Risks for chil­dren of flu­o­ride-free tooth­paste

Bray People - - LIFESTYLE - DR ROSE -MARIE DALY

AS reg­u­lar read­ers will now be aware, den­tal de­cay is the most common chronic dis­ease of child­hood and den­tal ex­trac­tions are the most common rea­son for gen­eral anaes­thetic in the UK and Ire­land. Un­treated de­cay is as­so­ci­ated with pain, in­fec­tion, re­duced qual­ity of life, poor growth and de­vel­op­ment and is of­ten as­so­ci­ated with the pre­scrip­tion of mul­ti­ple an­tibi­otics for young chil­dren on long wait­ing lists for den­tal ex­trac­tions in the pub­lic sys­tem. Den­tal de­cay is also pre­ventable.

Clearly, den­tal de­cay is bet­ter avoided than treated and it is to this end that flu­o­ride tooth­pastes were in­tro­duced to the Euro­pean mar­ket in the 1970s and are avail­able over-the-counter in a range of con­cen­tra­tions. The ev­i­dence for the ef­fec­tive­ness of flu­o­ride tooth­pastes is very strong and is of very high qual­ity. In den­tal and med­i­cal re­search a Cochrane re­view is a sys­tem­atic way of look­ing at sci­en­tific re­search which only in­cludes stud­ies of ex­cep­tion­ally high qual­ity. Cochrane reviews there­fore are con­sid­ered to be a very wor­thy source of ev­i­dence.

The Cochrane re­view on the ef­fi­cacy of flu­o­ride tooth­pastes showed that when used twice daily, adult-strength tooth­pastes re­duce the risk of de­cay by almost 30 per cent. This is ob­vi­ously a very sig­nif­i­cant re­duc­tion. A word of cau­tion is that the ev­i­dence for low strength flu­o­ride tooth­pastes aimed at chil­dren is not as ro­bust. For this rea­son par­ents should al­ways be guided by a den­tal pro­fes­sional in se­lect­ing hy­giene prod­ucts for small chil­dren as the choice is best made based on an as­sess­ment of the child’s risk of den­tal de­cay.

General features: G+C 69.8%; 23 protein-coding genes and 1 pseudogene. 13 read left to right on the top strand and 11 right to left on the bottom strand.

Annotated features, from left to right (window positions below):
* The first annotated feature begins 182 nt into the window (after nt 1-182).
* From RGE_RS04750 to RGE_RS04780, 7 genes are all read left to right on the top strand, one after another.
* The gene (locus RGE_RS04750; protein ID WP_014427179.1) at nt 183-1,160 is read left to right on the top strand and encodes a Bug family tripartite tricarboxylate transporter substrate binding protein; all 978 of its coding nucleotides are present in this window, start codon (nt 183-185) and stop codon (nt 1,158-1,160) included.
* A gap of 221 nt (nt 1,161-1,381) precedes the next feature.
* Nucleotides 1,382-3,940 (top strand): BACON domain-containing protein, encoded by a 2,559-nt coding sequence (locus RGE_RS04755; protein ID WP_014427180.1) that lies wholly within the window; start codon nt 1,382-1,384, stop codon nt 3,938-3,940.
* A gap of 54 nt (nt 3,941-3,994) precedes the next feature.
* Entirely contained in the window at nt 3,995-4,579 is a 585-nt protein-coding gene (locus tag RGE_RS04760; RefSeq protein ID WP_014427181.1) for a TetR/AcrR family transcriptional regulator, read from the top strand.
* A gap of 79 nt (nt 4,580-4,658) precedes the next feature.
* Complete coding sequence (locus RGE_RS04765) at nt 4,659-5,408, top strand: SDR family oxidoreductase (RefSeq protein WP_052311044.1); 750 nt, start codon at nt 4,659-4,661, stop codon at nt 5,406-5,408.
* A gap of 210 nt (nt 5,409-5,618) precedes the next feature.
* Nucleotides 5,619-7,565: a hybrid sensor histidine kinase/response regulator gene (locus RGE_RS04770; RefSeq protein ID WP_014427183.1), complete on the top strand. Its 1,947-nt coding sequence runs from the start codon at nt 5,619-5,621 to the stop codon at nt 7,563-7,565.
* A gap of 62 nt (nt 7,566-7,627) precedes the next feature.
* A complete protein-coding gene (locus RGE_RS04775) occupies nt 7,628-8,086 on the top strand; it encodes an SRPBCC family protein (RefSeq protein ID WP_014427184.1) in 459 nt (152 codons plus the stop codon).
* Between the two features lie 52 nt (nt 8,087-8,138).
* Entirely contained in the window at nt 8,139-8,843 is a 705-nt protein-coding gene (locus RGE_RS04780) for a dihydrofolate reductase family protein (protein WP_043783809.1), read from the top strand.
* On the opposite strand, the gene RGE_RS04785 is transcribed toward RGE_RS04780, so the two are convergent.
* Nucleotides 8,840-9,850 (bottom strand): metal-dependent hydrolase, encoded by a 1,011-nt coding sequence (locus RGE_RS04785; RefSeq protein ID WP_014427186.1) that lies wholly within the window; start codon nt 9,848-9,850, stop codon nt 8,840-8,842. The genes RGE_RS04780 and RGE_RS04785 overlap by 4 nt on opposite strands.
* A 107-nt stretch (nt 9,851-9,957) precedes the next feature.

Some­times par­ents come to see me and are baf­fled be­cause their child has de­vel­oped tooth de­cay. It is pos­si­ble to de­velop den­tal de­cay even when chil­dren con­sume a seem­ingly healthy diet. Of­ten the an­swer can lie in the fact that the child has not been us­ing a flu­o­ride tooth­paste.

There is a grow­ing range of flu­o­ride free tooth­pastes avail­able on the mar­ket th­ese days. Par­ents should think care­fully be­fore choos­ing flu­o­ride-free tooth­paste and if they do it is wise to dis­cuss the use of flu­o­ride-free al­ter­na­tives for de­cay pro­tec­tion with their den­tist.

Dr Daly is a Pae­di­atric Den­tist and pro­vides both rou­tine and spe­cial­ist care for chil­dren from 0-16 years. For more in­for­ma­tion about pae­di­atric den­tistry visit www.ker­ry­pae­di­atric­den­tal­prac­tice.com or phone 066 7117071.

It is pos­si­ble to de­velop den­tal de­cay even when chil­dren con­sume a seem­ingly healthy diet.

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